A Texas brokerage firm has been ordered to pay two investors nearly $2.5 million over allegations that it failed to supervise one of its employees who allegedly was running a Ponzi scheme.
An arbitration panel with the Financial Industry Regulatory Authority Inc. found Golden Beneficial Securities Corp. liable after one of its employees was accused of misappropriating customer funds.
Claimants James and Margery Dickson said that they invested more than $3 million through a broker who said that he was putting them into JDFG Fixed Income, which was supposed to be a corporate bond fund, and other investment, according to the Finra arbitration award.
However, the assets were lumped together in a Ponzi scheme that totaled more than $50 million, according to claimants' attorney James Boanerges of Cooper Jackson & Boanerges PC.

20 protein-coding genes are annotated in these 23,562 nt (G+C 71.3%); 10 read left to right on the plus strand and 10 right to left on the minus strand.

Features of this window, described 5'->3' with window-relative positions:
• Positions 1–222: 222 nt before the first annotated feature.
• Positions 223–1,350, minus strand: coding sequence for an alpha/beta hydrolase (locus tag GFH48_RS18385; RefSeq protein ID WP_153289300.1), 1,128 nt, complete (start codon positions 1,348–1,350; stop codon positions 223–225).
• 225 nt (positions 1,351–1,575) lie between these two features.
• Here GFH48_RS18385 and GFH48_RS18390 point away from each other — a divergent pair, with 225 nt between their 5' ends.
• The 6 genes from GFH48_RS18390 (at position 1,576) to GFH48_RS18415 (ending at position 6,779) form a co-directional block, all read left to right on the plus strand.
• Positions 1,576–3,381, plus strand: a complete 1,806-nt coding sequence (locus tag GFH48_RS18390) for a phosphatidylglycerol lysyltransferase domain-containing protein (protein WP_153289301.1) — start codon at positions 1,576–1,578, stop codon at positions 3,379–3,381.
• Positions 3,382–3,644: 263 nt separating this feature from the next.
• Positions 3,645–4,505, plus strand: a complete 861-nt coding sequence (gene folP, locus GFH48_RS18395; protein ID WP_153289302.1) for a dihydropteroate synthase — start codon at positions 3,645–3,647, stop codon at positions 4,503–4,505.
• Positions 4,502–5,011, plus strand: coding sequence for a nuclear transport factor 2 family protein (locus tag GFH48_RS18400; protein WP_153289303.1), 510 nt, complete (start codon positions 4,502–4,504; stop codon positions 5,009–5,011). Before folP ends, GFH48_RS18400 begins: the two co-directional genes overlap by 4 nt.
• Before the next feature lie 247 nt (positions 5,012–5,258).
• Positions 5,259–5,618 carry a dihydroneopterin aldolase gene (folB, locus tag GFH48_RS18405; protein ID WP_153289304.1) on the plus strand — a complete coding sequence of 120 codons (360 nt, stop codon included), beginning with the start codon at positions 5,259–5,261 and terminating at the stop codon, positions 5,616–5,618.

The Securities and Exchange Commission had already conducted an investigation of the broker, but the investigation failed to recover all the damages, he said.
Other investors who were allegedly defrauded by the same broker, Joel David Salinas, have filed claims against his estate and his former investment adviser firm J. David Financial Group. Mr. Salinas committed suicide in 2011.
Mr. Boanergers said that he wasn't sure if Golden Beneficial Securities would be able to pay his client.
The firm didn't appear at arbitration proceedings and hasn't offered restitution.
Finra canceled Golden Beneficial Securities' registration in January after the firm failed to pay arbitration fees related to another case.
Golden Beneficial Securities didn't respond to requests for comment.